Movin’ on up

Eighty-four percent of Americans — and 93 percent of those in the bottom quintile — earn more than their parents in inflation-adjusted dollars, concludes a new Pew report, Pursuing the American Dream: Economic Mobility Across Generations.

Yet 43 percent of people who start in the bottom quintile end up there, notes Education Gadfly. Nearly three-quarters remain in the bottom 40 percent.

A black-white mobility achievement gap is present as well: Half of blacks who were raised on the wealth ladder’s bottom rung stay there as adults, compared to a third of whites. The “stickiness at the ends” phenomenon affects America’s wealthiest as well: Sixty-six percent of those with parents in the top quintile stayed among the elite (earning at least $164,000 a year). As Pew explains (and Charles Murray concurs), this “stickiness” is partially caused by marriage patterns. High earners are forming unions with others in their quintile, further bumping their family wealth and income.

For those raised at the bottom of the family income ladder, college provides a way up: Only 10 percent of college graduates — and 47 percent of those without a degree — end up at the bottom rung.

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  1. Crimson Wife says:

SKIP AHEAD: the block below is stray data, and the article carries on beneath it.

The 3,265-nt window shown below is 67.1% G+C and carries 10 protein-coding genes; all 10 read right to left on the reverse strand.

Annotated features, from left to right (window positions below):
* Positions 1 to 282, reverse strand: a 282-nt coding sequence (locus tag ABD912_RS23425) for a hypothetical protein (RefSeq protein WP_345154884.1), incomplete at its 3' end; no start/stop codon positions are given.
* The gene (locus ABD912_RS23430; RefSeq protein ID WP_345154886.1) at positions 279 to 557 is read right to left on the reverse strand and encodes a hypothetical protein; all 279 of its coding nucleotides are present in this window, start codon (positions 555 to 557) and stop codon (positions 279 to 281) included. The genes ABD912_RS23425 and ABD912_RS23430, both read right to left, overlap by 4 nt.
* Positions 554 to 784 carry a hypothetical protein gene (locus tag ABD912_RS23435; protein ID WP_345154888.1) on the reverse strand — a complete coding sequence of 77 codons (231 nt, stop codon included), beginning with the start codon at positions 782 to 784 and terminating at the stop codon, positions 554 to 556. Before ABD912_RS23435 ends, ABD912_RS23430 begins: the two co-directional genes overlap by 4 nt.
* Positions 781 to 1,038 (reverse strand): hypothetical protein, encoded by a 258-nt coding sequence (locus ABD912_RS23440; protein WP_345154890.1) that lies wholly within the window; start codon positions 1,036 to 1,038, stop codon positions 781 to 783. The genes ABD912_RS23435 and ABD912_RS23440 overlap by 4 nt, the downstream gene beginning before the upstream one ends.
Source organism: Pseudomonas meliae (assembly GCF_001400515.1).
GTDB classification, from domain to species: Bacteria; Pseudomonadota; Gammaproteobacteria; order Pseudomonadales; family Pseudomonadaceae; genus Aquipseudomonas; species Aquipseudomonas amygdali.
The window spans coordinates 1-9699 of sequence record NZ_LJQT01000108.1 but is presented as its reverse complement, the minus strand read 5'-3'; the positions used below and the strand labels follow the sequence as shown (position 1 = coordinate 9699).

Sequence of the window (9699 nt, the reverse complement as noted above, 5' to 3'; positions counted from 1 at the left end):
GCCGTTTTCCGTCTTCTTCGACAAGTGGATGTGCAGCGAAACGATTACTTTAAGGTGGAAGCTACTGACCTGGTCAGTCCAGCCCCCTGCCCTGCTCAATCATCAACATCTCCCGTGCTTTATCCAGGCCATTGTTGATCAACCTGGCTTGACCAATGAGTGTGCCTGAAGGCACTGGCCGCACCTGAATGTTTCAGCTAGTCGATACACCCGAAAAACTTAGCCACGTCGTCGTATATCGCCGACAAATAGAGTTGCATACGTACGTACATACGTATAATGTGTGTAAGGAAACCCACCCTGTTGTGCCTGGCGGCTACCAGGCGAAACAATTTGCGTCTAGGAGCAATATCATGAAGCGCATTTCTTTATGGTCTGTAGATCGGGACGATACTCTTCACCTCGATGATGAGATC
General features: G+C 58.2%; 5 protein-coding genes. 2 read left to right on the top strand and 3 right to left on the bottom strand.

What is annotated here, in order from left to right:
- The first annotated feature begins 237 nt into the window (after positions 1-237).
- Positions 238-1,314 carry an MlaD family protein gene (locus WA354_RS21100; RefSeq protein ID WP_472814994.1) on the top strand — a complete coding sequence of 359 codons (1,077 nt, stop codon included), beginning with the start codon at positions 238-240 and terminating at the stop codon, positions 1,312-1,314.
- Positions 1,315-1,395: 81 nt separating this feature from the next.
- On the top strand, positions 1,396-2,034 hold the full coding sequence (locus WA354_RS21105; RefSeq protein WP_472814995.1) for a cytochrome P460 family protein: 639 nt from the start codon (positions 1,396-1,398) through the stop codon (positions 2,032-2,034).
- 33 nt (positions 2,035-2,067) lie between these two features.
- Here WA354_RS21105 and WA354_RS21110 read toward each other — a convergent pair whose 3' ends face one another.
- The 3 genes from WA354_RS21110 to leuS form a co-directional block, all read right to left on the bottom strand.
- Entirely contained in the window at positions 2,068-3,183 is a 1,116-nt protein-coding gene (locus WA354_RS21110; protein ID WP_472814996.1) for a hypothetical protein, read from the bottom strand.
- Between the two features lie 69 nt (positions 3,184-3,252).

My DH and I have a higher inflation-adjusted income than either set of parents, but our purchasing power is less than both. The costs of housing, health care, and higher education in particular have skyrocketed in the past few decades so even though on paper we’re better off, in reality we’re worse off 🙁

  2. Richard Aubrey says:

    Crimson. Inflation-adjusted is supposed to take care of those increases so that your purchasing power can be accurately compared.
    However, the index figure for comparison is the market basket of goods and services as devised by the government. If, for example, housing is included in the calcs, inflation would be down, which wouldn’t help with groceries nor the mortgage. If your home is paid for, the housing component is not important, except that if the inflation number is down, so is COLA increase.
    Been said that the average poor person has a material lifestyle roughly equivalent to the mid-middle class in the Fifties.
    Ex. What used to be a common home square footage is now rarely found except in Sec 8 housing, considered to be inadequate. So “cost” is not only objective, it’s subjective in terms of what is necessary as opposed to desireable.

  3. “High earners are forming unions with others in their quintile, further bumping their family wealth and income.”

    Uh oh. Sounds like one day there will be an Orwellian requirement that a wealthy person can only marry a middle class / impoverished person, and vice versa. Gotta even out those odds!